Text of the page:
Normally, exhaled air from humans has a humidity of about 95% and is slightly cooler than the temperature in the oral cavity. It contains about 78% nitrogen, 17% oxygen, 4% carbon dioxide and about 1% other gases.
However, this one percent may contain highly odour-active volatile compounds, which means that despite the low volume fraction, the smell of the exhaled air is perceived as unpleasant or even unbearable. This phenomenon is popularly referred to as bad breath.
Alongside volatile sulphur compounds (for example methyl mercaptan, dimethyl sulphide or hydrogen sulphide), the most important significant compounds in this context are odour-intensive substances such as indole, skatol, carbadorine or putrescine. The day-to-day odour of the exhaled air is often subject to significant fluctuations, which correlate with factors such as time of day and food intake.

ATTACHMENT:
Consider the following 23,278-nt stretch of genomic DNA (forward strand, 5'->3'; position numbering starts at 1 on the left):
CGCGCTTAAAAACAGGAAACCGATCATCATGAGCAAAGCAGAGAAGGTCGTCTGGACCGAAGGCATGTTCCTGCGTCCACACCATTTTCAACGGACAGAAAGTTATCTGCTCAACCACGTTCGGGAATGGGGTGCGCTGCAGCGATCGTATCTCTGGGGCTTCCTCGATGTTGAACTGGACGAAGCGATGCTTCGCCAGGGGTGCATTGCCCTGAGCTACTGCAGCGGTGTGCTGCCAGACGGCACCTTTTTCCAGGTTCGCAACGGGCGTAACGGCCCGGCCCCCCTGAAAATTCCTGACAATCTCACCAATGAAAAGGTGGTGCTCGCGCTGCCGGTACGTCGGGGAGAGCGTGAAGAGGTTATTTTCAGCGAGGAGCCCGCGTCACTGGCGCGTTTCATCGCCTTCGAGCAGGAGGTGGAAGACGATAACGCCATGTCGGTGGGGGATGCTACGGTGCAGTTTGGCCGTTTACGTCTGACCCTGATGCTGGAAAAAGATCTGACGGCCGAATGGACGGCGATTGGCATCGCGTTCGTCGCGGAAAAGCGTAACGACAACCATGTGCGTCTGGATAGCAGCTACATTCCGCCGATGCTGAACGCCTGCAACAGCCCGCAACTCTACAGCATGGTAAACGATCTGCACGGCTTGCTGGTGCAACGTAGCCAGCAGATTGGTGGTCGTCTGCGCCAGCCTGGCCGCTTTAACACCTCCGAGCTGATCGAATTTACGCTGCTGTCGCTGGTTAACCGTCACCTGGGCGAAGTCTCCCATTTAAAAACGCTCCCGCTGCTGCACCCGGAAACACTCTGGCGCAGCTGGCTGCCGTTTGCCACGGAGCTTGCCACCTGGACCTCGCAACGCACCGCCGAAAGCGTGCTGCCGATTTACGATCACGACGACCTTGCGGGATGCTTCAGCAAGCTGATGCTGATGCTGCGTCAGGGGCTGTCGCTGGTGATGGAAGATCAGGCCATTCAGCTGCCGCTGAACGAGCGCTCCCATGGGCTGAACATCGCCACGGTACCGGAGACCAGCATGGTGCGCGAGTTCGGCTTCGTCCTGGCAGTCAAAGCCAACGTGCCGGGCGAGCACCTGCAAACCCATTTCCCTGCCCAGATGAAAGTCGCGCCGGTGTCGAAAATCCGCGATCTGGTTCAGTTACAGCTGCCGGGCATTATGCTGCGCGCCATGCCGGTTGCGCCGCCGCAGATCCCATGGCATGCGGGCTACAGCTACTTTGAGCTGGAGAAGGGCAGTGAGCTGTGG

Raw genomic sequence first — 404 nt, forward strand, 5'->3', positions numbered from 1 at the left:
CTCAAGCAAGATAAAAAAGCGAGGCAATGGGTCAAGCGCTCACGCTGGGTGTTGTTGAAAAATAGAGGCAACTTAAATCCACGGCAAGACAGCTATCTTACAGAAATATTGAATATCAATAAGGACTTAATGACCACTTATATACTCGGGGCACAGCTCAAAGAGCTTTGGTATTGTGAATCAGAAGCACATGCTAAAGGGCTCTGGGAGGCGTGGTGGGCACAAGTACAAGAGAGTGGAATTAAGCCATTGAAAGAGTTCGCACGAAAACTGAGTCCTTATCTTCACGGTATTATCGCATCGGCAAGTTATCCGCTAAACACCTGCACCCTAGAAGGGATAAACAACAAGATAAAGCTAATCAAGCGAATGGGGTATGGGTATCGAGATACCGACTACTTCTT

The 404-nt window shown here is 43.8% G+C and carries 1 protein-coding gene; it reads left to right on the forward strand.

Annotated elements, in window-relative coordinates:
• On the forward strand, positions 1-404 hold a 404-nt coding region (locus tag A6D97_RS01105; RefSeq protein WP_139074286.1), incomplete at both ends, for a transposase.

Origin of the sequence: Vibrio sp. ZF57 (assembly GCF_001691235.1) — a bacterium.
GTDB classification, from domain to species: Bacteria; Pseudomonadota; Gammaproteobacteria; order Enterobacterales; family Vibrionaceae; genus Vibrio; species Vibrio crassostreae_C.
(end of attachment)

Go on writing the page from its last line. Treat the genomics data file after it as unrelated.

Individual advice on halitosis can be obtained in a halitosis consultation with us at the practice.